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I'm trying to learn how to build the generic series definition for a series of numbers. For some reason I'm having a hard time pulling out this pattern. I'm always pulling out the wrong details for when it comes to building the generic series definition. Is there a more controlled and efficient approach to determining these patterns.

What does it mean when a geometric series can be infinite or finite? It seems to me that you can only find the sum of a series that are finite or when r < |1|. However, I'm understanding that I can use the Maclaurin Series expansion formula to solve for f(x) when x is within range.

I'm just not understanding the application or idea of finding the sum vs. solving for f(x). Are these the same approaches? Am I doing the same thing but deriving a formula to calculate sums for infinite series?

Can someone elaborate on this as I'm having quite the time understanding how to approach these applications.

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Are you asking about how to find the general term of a series from a sum of particular numbers? \e.g., given $1 + \frac 12 + \frac 14 + \cdots$, knowing that the nth summand is given by $\frac 1{n^2}$, (simple example, I know, but is this what you mean by "pattern"?), or are you looking for a formula for $S(n)$: the $nth$ partial sum? – amWhy May 22 '13 at 1:46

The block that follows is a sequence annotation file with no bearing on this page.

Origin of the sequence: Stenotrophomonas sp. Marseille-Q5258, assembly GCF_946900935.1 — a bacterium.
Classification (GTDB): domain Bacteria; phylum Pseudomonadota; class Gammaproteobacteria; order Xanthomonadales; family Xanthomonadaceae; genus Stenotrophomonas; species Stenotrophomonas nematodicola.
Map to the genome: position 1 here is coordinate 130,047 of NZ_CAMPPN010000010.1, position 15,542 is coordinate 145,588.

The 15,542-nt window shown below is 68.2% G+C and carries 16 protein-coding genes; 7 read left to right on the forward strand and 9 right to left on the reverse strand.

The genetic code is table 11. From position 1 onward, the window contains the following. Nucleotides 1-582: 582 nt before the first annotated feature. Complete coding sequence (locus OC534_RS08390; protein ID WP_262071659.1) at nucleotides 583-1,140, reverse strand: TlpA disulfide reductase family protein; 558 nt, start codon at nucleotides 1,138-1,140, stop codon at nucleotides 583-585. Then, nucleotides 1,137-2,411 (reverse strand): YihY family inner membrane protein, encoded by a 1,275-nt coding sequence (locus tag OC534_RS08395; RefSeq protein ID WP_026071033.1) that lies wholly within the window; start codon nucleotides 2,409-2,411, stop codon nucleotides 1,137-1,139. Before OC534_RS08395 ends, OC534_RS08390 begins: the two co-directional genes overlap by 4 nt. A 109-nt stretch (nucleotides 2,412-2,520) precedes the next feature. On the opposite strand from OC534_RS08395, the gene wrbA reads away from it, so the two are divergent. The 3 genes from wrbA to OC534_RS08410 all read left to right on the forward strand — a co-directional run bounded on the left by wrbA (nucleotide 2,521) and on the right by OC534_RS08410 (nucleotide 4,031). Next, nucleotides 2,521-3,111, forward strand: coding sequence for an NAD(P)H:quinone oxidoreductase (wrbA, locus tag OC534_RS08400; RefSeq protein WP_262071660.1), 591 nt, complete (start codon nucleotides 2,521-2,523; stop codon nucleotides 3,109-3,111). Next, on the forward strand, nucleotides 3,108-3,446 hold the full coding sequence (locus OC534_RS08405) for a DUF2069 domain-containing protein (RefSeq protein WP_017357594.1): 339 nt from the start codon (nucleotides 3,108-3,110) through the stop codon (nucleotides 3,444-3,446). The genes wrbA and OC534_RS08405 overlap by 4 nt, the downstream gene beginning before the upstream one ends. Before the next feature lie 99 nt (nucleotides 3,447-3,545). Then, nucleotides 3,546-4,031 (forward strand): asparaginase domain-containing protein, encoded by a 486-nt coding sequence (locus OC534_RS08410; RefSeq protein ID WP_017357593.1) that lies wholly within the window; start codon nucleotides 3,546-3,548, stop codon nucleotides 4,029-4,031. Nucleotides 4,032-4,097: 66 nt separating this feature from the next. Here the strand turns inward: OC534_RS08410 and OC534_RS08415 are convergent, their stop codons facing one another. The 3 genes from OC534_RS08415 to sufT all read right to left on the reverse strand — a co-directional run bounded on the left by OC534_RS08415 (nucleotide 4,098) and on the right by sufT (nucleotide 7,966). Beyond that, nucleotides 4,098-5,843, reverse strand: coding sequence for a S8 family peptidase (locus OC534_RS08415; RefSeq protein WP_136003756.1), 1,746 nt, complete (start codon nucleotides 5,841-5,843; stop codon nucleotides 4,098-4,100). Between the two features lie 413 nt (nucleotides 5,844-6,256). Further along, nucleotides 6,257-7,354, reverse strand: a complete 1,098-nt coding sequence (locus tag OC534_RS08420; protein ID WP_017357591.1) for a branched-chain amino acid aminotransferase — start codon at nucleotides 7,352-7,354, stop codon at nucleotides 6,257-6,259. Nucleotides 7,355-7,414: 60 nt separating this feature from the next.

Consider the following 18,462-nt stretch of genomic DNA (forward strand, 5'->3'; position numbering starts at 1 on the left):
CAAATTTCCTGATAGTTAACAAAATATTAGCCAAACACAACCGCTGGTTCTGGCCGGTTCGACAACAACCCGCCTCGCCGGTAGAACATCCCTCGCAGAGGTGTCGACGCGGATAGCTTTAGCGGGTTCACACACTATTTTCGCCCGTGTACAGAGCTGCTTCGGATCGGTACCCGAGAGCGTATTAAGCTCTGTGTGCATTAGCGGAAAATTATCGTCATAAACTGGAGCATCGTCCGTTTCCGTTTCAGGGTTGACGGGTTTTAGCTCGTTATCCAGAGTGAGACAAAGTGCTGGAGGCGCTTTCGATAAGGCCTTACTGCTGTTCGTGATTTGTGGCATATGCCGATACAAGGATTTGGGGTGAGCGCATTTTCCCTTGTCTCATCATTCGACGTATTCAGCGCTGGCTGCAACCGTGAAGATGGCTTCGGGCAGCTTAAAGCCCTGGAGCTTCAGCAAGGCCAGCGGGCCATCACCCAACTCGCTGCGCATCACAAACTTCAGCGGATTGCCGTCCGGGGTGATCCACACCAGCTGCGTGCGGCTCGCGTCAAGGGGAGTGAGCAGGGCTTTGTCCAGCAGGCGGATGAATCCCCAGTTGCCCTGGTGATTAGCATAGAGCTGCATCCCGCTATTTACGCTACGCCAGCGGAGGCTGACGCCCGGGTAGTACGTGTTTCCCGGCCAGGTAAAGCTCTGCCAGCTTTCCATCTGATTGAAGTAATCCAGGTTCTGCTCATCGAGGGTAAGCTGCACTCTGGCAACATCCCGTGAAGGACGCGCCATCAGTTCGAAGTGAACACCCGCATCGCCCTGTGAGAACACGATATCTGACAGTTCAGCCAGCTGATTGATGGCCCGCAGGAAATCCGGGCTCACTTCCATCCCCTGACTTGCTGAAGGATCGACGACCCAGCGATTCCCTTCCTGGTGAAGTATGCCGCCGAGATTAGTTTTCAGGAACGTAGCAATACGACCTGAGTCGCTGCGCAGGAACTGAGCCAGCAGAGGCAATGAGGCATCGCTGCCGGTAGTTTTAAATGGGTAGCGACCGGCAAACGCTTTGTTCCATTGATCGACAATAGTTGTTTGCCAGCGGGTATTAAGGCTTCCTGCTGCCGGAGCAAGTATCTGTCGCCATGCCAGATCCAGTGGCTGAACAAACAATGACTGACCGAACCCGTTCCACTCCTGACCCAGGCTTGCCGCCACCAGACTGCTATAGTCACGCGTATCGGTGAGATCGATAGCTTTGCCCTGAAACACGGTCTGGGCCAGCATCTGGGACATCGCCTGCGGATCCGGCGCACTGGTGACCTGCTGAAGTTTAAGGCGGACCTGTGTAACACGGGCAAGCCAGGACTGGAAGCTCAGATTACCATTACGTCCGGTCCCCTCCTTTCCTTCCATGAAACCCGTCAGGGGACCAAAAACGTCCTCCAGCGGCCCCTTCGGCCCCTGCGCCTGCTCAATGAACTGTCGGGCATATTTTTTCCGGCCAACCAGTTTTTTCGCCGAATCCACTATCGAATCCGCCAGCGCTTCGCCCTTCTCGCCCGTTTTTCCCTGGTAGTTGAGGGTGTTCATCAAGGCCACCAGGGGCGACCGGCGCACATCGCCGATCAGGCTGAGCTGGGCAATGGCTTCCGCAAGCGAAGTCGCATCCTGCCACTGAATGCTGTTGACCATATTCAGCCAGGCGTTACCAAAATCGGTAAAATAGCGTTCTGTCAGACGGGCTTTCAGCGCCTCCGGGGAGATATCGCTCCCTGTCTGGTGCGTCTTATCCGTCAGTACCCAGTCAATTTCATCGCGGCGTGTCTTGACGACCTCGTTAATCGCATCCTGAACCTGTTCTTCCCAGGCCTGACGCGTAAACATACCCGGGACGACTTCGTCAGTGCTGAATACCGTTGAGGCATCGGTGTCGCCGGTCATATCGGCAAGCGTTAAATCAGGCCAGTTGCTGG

Is generic the same as geometric? You shift from one to the other. It sounds like geometric is correct. – Ross Millikan May 22 '13 at 1:50
Correct, i'm asking about how to find the general term of a series like you mentioned. As to your question Ross I read that these series are called geometric series. As for "generic" I meant trying to find the general term of a series. This is all new material we are covering in my Calc class and I'm having a hard time understanding it so apologies if I come across unclear. – Shane Yost May 22 '13 at 2:09

A finite geometric series can always be summed. If the first term is $a$ and the ratio is $r$, so the series is $a, ar, ar^2, ar^3 \ldots ar^n$, the sum is $\frac {a(1-r^{n+1})}{1-r}$ [unless $r=1$, then it is $a(n+1)]$. When we let $n \to \infty$ this only converges if $|r| \lt 1$

For a MacLaurin series, the radius of convergence depends on how quickly the terms decrease. The above is the series for $\frac a{1-r}$. The series for $e^z$ converges for any $z$ in the complex plane because the terms decrease so quickly.

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